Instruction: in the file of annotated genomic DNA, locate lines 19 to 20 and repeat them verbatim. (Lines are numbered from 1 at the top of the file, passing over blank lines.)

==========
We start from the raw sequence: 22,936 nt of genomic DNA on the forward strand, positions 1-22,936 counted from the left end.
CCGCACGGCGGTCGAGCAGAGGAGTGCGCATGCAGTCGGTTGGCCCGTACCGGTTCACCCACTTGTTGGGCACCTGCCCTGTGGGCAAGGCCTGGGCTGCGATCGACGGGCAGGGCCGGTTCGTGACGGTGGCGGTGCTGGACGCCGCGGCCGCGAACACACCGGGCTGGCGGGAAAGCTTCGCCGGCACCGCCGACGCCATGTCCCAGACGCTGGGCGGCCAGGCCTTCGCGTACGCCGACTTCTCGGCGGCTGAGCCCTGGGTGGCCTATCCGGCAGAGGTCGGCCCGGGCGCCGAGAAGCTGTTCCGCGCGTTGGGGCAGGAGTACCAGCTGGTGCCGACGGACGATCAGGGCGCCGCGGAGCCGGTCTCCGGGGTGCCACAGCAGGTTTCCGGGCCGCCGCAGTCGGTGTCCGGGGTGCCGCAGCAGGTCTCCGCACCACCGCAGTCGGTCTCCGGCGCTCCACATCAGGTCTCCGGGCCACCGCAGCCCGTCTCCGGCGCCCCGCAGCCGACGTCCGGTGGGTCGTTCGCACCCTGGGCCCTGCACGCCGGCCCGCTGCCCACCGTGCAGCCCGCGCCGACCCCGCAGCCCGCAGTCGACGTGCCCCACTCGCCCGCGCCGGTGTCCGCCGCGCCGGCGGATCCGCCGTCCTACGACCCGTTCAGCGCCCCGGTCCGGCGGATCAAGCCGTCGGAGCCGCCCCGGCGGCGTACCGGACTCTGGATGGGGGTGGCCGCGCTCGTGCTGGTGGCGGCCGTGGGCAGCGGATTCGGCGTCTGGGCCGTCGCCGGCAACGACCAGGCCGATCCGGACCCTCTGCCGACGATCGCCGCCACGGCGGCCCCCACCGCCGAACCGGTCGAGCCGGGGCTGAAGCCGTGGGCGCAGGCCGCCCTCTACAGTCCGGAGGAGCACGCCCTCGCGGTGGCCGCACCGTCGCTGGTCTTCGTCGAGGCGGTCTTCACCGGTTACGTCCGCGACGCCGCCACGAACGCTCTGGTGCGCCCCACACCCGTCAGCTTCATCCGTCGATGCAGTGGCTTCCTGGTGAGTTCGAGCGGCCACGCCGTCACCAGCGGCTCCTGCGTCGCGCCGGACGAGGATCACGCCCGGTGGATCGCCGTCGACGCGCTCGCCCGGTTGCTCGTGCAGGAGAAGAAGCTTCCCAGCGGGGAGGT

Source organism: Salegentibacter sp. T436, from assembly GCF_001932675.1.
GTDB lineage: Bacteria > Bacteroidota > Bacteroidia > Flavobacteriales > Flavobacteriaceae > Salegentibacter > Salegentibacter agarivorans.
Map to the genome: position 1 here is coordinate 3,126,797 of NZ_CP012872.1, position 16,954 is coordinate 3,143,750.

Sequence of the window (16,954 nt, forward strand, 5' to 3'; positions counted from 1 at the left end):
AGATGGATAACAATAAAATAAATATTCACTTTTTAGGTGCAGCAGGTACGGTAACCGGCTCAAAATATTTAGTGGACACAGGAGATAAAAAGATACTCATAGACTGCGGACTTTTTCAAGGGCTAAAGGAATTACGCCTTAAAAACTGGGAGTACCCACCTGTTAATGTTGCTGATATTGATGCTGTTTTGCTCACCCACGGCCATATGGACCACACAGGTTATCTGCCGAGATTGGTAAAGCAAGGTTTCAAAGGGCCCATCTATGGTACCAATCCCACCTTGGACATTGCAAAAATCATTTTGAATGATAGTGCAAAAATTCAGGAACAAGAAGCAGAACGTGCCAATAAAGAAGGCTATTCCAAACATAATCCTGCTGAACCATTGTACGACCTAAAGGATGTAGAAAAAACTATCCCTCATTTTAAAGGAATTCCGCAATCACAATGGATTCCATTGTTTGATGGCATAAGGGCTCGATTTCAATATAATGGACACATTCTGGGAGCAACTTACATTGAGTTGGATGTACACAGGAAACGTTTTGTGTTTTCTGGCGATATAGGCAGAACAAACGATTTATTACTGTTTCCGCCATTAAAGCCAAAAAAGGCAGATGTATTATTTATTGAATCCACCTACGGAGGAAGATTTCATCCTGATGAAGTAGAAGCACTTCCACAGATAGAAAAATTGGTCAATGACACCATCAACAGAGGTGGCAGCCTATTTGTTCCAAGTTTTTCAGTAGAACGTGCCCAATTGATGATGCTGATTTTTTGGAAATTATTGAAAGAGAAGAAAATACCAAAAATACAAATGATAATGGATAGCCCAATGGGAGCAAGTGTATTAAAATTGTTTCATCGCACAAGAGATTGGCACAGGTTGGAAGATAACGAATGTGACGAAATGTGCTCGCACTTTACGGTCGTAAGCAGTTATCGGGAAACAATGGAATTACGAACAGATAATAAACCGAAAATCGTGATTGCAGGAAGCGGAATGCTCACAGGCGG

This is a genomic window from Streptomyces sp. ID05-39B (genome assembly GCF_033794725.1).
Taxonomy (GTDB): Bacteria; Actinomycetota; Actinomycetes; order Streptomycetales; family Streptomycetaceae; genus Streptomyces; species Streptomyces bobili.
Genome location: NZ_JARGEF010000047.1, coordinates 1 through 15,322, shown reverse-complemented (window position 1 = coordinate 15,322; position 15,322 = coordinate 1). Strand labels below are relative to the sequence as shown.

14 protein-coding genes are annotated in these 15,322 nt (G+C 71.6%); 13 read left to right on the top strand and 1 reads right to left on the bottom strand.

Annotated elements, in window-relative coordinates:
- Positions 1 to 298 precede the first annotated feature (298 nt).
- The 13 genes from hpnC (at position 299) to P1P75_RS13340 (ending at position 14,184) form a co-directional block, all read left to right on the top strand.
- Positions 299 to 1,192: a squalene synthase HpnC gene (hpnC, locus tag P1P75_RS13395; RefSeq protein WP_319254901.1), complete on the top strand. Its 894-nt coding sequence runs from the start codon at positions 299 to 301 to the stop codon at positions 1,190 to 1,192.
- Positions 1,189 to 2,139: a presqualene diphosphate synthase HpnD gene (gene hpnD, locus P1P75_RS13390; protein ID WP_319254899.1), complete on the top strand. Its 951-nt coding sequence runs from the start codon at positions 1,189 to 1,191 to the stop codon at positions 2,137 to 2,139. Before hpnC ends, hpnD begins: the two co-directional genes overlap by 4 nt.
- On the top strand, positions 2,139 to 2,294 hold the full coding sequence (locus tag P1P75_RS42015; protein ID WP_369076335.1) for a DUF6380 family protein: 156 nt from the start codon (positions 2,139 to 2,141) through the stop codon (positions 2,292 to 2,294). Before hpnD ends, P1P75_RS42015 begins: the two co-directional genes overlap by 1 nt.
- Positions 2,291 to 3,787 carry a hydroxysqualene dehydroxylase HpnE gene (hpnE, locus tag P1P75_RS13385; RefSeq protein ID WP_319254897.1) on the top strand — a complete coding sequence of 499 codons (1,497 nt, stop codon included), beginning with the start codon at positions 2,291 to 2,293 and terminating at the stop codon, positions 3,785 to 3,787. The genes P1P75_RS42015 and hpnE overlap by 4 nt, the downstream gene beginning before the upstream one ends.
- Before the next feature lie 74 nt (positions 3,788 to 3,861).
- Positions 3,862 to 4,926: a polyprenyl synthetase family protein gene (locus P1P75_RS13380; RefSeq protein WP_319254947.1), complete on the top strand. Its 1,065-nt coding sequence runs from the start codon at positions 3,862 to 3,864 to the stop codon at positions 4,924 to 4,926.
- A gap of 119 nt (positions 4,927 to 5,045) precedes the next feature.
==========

- Before the next feature lie 74 nt (positions 3,788 to 3,861).
- Positions 3,862 to 4,926: a polyprenyl synthetase family protein gene (locus P1P75_RS13380; RefSeq protein WP_319254947.1), complete on the top strand. Its 1,065-nt coding sequence runs from the start codon at positions 3,862 to 3,864 to the stop codon at positions 4,924 to 4,926.